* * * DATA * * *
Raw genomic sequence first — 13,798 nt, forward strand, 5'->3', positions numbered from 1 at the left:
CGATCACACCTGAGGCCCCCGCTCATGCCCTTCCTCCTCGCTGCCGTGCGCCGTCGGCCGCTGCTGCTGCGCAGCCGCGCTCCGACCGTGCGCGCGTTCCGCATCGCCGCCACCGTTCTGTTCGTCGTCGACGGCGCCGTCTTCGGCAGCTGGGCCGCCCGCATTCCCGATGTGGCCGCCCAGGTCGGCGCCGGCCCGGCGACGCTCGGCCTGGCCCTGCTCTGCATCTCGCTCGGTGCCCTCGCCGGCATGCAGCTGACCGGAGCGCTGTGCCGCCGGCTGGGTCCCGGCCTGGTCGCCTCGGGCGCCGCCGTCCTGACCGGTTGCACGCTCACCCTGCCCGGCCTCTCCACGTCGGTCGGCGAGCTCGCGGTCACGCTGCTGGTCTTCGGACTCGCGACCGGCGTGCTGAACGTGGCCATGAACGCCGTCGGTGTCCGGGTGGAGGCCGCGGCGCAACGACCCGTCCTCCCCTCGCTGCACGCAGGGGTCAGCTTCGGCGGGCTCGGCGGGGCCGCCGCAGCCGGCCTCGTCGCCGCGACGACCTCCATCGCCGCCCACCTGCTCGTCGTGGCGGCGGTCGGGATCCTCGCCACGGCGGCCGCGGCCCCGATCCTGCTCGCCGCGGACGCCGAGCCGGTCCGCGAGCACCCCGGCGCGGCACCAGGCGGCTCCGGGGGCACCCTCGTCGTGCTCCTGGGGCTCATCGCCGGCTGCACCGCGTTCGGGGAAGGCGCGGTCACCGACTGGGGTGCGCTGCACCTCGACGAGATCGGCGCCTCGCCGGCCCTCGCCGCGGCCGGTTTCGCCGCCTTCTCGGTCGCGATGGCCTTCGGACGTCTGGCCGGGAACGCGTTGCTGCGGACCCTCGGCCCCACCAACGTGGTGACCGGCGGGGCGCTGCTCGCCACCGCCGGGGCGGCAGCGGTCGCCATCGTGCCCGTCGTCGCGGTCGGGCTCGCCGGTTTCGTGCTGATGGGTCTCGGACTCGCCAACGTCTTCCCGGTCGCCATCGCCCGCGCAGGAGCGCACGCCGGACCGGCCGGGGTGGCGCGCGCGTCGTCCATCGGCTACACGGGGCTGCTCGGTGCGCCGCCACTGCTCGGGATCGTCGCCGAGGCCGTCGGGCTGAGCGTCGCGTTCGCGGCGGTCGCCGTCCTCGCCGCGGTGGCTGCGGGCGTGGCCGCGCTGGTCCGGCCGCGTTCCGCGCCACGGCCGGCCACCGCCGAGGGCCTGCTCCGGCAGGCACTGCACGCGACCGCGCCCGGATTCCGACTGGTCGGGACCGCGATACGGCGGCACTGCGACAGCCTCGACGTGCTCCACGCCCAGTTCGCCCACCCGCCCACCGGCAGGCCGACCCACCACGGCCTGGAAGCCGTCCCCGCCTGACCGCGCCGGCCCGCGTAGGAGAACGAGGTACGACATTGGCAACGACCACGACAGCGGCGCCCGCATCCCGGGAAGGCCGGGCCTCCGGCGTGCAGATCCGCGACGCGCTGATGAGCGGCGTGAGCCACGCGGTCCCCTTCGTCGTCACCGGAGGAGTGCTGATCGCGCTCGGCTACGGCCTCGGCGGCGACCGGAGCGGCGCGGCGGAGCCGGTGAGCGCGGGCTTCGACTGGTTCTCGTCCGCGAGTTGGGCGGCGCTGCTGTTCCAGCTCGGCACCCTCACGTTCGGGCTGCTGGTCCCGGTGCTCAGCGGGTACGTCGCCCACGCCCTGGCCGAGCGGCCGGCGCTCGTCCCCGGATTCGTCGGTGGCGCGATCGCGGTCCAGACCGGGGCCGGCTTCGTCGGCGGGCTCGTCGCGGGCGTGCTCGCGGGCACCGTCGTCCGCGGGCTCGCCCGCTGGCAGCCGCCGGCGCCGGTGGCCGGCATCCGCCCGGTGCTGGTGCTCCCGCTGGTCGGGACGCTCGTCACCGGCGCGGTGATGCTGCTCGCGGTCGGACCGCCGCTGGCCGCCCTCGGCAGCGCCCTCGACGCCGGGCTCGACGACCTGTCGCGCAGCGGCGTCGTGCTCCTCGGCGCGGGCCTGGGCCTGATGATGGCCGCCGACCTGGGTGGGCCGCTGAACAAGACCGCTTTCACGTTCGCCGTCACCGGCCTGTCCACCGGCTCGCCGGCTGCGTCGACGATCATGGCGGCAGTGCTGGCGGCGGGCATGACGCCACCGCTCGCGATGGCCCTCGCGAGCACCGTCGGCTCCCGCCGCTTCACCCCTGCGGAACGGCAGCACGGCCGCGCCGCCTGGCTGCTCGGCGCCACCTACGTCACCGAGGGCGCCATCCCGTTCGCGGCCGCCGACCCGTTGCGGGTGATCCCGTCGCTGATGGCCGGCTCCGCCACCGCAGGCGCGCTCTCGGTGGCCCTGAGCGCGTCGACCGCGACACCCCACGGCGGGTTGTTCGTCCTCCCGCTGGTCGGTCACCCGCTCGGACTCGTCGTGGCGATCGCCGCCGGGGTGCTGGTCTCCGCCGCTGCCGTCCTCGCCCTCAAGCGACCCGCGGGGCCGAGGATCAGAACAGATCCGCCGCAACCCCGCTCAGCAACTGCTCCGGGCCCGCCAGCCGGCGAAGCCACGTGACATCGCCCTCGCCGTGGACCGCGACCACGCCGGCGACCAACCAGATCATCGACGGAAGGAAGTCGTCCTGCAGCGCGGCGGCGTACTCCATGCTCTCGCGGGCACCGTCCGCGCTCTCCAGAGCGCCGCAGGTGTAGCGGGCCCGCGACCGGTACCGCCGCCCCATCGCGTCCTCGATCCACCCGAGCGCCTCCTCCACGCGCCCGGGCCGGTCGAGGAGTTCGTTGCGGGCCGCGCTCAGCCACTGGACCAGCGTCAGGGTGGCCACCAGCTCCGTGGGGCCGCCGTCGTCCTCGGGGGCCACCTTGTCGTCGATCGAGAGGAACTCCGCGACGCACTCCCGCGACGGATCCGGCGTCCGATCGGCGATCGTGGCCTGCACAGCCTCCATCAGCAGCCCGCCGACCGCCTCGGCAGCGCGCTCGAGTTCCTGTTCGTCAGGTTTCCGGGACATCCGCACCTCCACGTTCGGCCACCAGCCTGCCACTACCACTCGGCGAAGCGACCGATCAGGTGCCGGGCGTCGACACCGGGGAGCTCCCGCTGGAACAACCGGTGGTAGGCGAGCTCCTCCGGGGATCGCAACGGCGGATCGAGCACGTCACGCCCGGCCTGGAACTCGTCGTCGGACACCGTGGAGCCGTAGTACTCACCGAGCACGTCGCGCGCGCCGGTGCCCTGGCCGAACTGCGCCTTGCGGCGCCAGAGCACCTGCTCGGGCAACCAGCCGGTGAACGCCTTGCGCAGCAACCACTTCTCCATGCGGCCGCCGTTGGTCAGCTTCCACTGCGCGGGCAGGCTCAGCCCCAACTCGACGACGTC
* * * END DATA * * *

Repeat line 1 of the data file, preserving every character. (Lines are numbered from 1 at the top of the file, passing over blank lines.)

Raw genomic sequence first — 13,798 nt, forward strand, 5'->3', positions numbered from 1 at the left: